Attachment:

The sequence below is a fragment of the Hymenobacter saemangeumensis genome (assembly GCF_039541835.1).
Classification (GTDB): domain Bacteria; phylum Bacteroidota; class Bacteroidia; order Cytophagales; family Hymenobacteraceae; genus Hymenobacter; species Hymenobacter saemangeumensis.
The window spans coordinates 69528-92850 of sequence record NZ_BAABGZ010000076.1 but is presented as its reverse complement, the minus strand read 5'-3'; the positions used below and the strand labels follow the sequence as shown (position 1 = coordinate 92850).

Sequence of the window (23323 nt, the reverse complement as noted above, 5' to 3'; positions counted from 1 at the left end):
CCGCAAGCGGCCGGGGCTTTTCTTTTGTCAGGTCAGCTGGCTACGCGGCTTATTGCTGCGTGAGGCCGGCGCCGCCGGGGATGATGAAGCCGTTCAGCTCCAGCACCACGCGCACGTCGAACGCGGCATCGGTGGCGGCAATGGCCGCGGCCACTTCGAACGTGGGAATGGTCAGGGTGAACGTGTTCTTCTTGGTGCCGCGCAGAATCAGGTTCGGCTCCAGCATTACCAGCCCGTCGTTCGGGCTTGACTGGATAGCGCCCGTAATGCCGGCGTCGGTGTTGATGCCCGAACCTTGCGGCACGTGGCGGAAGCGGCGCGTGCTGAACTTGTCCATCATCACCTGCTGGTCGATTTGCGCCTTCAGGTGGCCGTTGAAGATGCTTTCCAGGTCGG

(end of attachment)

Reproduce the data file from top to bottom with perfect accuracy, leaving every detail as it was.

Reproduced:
The sequence below is a fragment of the Hymenobacter saemangeumensis genome (assembly GCF_039541835.1).
Classification (GTDB): domain Bacteria; phylum Bacteroidota; class Bacteroidia; order Cytophagales; family Hymenobacteraceae; genus Hymenobacter; species Hymenobacter saemangeumensis.
The window spans coordinates 69528-92850 of sequence record NZ_BAABGZ010000076.1 but is presented as its reverse complement, the minus strand read 5'-3'; the positions used below and the strand labels follow the sequence as shown (position 1 = coordinate 92850).

Sequence of the window (23323 nt, the reverse complement as noted above, 5' to 3'; positions counted from 1 at the left end):
CCGCAAGCGGCCGGGGCTTTTCTTTTGTCAGGTCAGCTGGCTACGCGGCTTATTGCTGCGTGAGGCCGGCGCCGCCGGGGATGATGAAGCCGTTCAGCTCCAGCACCACGCGCACGTCGAACGCGGCATCGGTGGCGGCAATGGCCGCGGCCACTTCGAACGTGGGAATGGTCAGGGTGAACGTGTTCTTCTTGGTGCCGCGCAGAATCAGGTTCGGCTCCAGCATTACCAGCCCGTCGTTCGGGCTTGACTGGATAGCGCCCGTAATGCCGGCGTCGGTGTTGATGCCCGAACCTTGCGGCACGTGGCGGAAGCGGCGCGTGCTGAACTTGTCCATCATCACCTGCTGGTCGATTTGCGCCTTCAGGTGGCCGTTGAAGATGCTTTCCAGGTCGG